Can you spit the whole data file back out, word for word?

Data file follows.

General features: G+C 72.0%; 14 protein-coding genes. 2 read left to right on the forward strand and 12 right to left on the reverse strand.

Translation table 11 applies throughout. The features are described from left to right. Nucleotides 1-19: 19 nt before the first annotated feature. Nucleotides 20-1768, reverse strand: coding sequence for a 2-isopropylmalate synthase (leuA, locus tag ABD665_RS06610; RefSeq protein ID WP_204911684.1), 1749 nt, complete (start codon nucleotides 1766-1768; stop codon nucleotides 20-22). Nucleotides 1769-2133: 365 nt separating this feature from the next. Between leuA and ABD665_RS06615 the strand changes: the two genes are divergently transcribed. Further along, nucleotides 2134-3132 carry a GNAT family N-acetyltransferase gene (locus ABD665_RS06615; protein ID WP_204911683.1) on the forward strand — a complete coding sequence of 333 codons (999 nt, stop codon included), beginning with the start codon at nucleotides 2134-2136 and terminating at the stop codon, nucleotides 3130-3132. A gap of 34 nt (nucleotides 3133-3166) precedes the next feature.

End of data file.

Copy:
General features: G+C 72.0%; 14 protein-coding genes. 2 read left to right on the forward strand and 12 right to left on the reverse strand.

Translation table 11 applies throughout. The features are described from left to right. Nucleotides 1-19: 19 nt before the first annotated feature. Nucleotides 20-1768, reverse strand: coding sequence for a 2-isopropylmalate synthase (leuA, locus tag ABD665_RS06610; RefSeq protein ID WP_204911684.1), 1749 nt, complete (start codon nucleotides 1766-1768; stop codon nucleotides 20-22). Nucleotides 1769-2133: 365 nt separating this feature from the next. Between leuA and ABD665_RS06615 the strand changes: the two genes are divergently transcribed. Further along, nucleotides 2134-3132 carry a GNAT family N-acetyltransferase gene (locus ABD665_RS06615; protein ID WP_204911683.1) on the forward strand — a complete coding sequence of 333 codons (999 nt, stop codon included), beginning with the start codon at nucleotides 2134-2136 and terminating at the stop codon, nucleotides 3130-3132. A gap of 34 nt (nucleotides 3133-3166) precedes the next feature.